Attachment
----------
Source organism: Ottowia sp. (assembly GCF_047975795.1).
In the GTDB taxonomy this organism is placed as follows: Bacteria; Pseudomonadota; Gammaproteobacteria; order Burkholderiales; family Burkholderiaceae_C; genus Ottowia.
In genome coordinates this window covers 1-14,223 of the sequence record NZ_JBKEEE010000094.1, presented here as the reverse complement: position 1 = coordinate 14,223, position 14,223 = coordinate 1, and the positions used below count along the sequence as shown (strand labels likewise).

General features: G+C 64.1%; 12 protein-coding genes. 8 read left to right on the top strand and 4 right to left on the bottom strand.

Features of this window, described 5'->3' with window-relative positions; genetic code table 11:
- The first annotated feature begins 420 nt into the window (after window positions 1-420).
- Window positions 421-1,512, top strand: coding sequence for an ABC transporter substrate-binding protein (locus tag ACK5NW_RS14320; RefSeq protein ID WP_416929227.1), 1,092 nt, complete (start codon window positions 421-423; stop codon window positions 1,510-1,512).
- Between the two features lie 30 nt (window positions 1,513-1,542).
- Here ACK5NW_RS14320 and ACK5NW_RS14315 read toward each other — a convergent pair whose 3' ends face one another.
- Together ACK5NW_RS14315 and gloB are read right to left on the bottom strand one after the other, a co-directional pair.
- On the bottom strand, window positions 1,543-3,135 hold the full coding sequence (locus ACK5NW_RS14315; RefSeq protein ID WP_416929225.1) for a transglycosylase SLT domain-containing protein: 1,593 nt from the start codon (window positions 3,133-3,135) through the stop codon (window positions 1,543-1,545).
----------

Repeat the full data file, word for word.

Source organism: Ottowia sp. (assembly GCF_047975795.1).
In the GTDB taxonomy this organism is placed as follows: Bacteria; Pseudomonadota; Gammaproteobacteria; order Burkholderiales; family Burkholderiaceae_C; genus Ottowia.
In genome coordinates this window covers 1-14,223 of the sequence record NZ_JBKEEE010000094.1, presented here as the reverse complement: position 1 = coordinate 14,223, position 14,223 = coordinate 1, and the positions used below count along the sequence as shown (strand labels likewise).

General features: G+C 64.1%; 12 protein-coding genes. 8 read left to right on the top strand and 4 right to left on the bottom strand.

Features of this window, described 5'->3' with window-relative positions; genetic code table 11:
- The first annotated feature begins 420 nt into the window (after window positions 1-420).
- Window positions 421-1,512, top strand: coding sequence for an ABC transporter substrate-binding protein (locus tag ACK5NW_RS14320; RefSeq protein ID WP_416929227.1), 1,092 nt, complete (start codon window positions 421-423; stop codon window positions 1,510-1,512).
- Between the two features lie 30 nt (window positions 1,513-1,542).
- Here ACK5NW_RS14320 and ACK5NW_RS14315 read toward each other — a convergent pair whose 3' ends face one another.
- Together ACK5NW_RS14315 and gloB are read right to left on the bottom strand one after the other, a co-directional pair.
- On the bottom strand, window positions 1,543-3,135 hold the full coding sequence (locus ACK5NW_RS14315; RefSeq protein ID WP_416929225.1) for a transglycosylase SLT domain-containing protein: 1,593 nt from the start codon (window positions 3,133-3,135) through the stop codon (window positions 1,543-1,545).